That is what we started here in Iowa, and that is the message we now carry to New Hampshire and beyond; the same message we had when we were up and when we were down; the one that can change this country brick by brick, block by block, calloused hand by calloused hand – that together, ordinary people can do extraordinary things; because we are not a collection of Red States and Blue States, we are the United States of America; and at this moment, in tthis election, we are ready to believe again.[/Q]

He is pretty damn scary.

With all due respect- I would take him over every Republican other than MCCain at this point in the election process.
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Old 01-05-2008, 01:22 PM   #348
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Quote:
Originally posted by 2861U2


With all due respect, it's attitudes like that that make me fear for the future of the country. Why suddenly is experience not that important? Is it irrelevent just because a guy seems inspiring? When I look at Obama, I see all style and no substance.

We're electing a freakin' president here, not somebody to give a commencement speech.


again: it's not just about experience. it's about judgment, first and foremost.

Dick Cheney and Don Rumsfeld have lots and lots of experience, but have they not been absolute horror shows at their respective jobs?
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Old 01-05-2008, 01:35 PM   #349
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again: it's not just about experience. it's about judgment, first and foremost.

Dick Cheney and Don Rumsfeld have lots and lots of experience, but have they not been absolute horror shows at their respective jobs?
Exactly! Experience, in and of itself, means nothing. That doesn't just go for the job of president or another government official; it can and does apply to any job. There could be a presidential candidate, for example, who's been a governor of his or her state for 20 years, but if their policies have made their state worse off in terms of civil rights, healthcare, the economy, education, etc., why in the world would I support them for president? That's not taking any specific current candidate in mind, it's just a hypothetical example, of someone who clearly has experience, without competency, which is what is plaguing this current administration. It's no different than a teacher who's been teaching 30 years, yet doesn't really impart knowledge to his or her students or challenge to them to think creatively or solve problems. That is the job of a teacher, and I had many "experienced" teachers who did none of that. I also had many young "inexperienced" teachers who I can thank for opening my mind and making me excited about learning. In short, experience can be helpful, but it's nothing compared to real vision, and a passion to keep learning and growing. It's not thinking one has everything figured out because of years of experience, which, once again, seems to be the strategy of the Bush administration.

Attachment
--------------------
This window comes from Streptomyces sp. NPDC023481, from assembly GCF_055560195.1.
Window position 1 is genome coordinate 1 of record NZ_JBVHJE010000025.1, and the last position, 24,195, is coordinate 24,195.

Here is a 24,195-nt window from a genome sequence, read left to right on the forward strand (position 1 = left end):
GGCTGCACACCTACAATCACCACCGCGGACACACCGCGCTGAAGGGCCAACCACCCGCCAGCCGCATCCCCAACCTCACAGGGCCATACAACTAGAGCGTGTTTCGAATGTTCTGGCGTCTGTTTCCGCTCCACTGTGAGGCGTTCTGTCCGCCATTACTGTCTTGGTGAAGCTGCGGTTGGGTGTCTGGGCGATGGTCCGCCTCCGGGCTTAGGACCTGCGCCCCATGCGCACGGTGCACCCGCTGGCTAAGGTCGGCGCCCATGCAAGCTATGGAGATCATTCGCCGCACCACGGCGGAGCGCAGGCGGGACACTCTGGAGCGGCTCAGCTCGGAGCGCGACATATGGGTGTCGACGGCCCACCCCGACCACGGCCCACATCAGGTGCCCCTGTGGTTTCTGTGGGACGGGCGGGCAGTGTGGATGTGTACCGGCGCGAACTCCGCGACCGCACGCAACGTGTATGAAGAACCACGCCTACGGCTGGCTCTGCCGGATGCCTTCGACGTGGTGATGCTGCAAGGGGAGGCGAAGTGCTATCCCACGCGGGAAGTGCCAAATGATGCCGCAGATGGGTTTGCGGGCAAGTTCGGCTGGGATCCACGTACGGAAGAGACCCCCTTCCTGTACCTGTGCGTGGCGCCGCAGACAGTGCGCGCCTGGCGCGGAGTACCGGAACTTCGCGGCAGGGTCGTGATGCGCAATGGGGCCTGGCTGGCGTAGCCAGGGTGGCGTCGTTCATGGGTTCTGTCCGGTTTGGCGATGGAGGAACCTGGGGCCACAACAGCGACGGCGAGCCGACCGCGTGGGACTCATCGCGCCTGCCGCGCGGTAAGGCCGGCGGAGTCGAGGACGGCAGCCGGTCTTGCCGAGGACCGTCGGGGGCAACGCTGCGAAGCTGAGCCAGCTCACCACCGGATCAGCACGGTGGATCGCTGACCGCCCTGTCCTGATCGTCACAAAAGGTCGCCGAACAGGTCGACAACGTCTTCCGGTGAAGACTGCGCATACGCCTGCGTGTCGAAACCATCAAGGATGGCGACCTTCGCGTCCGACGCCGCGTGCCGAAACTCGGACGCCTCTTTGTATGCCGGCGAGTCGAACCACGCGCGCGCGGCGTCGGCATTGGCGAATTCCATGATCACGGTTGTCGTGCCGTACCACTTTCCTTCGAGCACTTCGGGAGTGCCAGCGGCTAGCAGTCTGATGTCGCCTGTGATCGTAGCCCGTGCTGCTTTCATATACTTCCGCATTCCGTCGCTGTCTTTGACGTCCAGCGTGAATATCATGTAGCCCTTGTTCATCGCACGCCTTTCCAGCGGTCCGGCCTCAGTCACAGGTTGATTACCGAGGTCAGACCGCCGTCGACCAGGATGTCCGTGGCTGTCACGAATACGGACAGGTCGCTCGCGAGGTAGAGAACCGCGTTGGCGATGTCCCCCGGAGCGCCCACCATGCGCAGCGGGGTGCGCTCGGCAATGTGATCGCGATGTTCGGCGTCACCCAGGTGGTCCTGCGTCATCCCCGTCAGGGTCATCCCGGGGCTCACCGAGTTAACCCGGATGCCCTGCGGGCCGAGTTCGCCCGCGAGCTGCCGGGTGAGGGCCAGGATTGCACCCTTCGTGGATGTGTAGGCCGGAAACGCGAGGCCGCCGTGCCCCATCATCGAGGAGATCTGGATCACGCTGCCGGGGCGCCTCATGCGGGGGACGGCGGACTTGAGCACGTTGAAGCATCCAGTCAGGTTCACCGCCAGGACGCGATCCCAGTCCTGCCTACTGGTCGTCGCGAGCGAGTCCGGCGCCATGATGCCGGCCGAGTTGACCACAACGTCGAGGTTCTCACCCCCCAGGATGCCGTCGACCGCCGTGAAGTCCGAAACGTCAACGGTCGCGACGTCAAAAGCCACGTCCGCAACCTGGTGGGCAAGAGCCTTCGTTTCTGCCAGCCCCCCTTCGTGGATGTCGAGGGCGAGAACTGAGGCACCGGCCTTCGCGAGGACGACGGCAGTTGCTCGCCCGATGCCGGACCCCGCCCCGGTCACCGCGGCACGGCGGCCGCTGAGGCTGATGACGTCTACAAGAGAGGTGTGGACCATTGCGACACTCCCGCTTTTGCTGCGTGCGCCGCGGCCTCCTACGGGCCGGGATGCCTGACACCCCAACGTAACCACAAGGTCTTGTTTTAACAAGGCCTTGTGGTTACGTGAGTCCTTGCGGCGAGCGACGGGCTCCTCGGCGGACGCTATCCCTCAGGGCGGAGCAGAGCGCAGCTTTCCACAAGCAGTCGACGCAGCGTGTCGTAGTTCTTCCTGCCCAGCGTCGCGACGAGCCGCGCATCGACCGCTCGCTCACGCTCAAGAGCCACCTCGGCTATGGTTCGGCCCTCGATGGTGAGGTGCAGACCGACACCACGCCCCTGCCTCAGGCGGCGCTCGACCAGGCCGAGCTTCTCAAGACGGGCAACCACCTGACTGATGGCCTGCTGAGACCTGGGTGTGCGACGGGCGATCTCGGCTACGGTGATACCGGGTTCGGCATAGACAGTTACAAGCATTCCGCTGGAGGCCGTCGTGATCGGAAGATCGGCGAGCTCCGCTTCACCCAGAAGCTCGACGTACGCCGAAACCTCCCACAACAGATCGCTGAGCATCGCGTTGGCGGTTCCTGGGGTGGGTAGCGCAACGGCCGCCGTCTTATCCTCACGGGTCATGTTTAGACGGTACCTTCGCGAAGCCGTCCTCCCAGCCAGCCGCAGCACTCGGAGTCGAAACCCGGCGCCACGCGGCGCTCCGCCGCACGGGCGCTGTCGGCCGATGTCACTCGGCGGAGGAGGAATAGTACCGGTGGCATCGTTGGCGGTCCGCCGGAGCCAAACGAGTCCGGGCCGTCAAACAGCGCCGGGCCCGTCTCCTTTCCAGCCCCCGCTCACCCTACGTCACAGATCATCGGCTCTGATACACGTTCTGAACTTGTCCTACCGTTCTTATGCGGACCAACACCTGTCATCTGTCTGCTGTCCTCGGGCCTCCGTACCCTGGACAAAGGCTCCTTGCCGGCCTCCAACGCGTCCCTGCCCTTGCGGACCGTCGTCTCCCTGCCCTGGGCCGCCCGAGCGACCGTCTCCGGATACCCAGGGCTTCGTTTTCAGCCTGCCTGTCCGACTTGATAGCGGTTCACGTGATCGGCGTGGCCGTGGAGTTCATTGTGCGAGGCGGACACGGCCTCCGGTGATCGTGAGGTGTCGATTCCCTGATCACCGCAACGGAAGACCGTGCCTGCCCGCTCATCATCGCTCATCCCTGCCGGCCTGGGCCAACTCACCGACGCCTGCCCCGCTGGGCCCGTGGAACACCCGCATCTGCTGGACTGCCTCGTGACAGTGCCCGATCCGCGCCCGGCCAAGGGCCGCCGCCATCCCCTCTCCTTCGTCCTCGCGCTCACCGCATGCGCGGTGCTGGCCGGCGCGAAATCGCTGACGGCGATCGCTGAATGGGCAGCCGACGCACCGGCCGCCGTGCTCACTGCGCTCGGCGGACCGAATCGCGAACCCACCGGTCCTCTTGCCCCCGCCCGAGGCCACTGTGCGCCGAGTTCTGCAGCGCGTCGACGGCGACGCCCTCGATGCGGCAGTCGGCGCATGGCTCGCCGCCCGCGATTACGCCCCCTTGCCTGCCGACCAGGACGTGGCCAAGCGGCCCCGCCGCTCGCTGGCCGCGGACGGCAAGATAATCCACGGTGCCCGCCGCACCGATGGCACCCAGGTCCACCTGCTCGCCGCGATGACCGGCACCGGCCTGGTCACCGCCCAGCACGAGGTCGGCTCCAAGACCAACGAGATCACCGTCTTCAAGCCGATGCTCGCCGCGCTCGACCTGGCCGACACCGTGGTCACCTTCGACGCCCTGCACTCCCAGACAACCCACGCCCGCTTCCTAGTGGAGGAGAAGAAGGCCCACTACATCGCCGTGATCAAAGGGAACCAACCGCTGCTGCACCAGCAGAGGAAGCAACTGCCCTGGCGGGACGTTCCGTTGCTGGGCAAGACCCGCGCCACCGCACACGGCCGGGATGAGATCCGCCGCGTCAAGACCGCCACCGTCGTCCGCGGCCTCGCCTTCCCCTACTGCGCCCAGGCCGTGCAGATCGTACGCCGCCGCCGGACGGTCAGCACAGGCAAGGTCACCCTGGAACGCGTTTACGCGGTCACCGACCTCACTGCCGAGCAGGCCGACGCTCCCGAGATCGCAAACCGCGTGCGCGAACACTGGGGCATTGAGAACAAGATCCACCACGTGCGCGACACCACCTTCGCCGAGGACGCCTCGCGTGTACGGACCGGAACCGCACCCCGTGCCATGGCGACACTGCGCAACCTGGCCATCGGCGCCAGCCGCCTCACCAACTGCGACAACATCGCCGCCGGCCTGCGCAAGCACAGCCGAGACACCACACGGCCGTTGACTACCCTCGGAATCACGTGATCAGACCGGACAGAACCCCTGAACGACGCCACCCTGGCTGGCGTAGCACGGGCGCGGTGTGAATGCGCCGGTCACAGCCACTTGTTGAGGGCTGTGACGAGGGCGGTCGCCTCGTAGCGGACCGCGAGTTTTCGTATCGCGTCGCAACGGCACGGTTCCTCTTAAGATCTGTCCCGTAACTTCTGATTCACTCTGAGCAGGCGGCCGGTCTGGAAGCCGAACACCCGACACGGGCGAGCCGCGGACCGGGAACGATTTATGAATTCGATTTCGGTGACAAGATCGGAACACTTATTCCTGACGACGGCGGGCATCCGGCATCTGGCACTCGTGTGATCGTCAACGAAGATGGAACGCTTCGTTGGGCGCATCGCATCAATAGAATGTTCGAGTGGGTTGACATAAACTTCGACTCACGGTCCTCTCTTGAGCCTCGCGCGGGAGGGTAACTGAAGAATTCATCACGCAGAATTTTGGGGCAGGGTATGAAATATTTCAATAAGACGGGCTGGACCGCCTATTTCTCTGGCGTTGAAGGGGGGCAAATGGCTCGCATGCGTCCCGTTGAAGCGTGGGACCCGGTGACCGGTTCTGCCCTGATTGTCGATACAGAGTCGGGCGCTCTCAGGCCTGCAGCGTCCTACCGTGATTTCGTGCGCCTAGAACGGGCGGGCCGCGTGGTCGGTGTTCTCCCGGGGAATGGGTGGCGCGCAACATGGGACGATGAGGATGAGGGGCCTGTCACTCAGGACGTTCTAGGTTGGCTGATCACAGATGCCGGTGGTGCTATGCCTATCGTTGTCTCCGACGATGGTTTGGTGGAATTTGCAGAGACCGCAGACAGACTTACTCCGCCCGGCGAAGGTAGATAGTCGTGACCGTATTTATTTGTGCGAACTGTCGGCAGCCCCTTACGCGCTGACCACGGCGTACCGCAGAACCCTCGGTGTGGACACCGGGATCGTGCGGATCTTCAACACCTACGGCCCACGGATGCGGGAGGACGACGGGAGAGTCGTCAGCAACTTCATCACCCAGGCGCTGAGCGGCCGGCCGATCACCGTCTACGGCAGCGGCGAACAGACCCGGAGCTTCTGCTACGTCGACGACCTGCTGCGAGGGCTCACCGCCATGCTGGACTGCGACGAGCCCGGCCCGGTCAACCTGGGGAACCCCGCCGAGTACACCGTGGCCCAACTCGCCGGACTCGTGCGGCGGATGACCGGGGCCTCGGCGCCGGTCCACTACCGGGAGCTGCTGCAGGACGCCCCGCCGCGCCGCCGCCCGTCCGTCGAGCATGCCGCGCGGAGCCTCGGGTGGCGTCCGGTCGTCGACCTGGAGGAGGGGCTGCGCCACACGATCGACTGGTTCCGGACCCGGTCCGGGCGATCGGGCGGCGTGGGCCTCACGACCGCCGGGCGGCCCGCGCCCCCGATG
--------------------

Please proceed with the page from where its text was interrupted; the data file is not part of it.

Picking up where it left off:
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Old 01-05-2008, 02:33 PM   #350
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Originally posted by 2861U2
With all due respect, it's attitudes like that that make me fear for the future of the country. Why suddenly is experience not that important? Is it irrelevent just because a guy seems inspiring? When I look at Obama, I see all style and no substance.

We're electing a freakin' president here, not somebody to give a commencement speech.
Why is it important for just Obama, but not for someone like Bush? Answer that, and then you can bring the issue up again.
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Old 01-05-2008, 03:10 PM   #351
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Originally posted by yolland
I wouldn't describe being governor of Texas for 5 years as "shit" (though I'm sure our resident Texas progressives might have some responses ready for that ), but I do agree it seems a bit odd to bash someone with 7 years' state senate experience and (thus far) 3 years' US senate experience as hopelessly unprepared for the presidency if GWB's resume satisfied you.
Yes, but he was a failure during those 5 years... believe me I'm a TX resident.
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Old 01-05-2008, 03:16 PM   #352
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With all due respect, it's attitudes like that that make me fear for the future of the country.
Most of the world and half your citizens have been fearing for the future of your country for 7 years.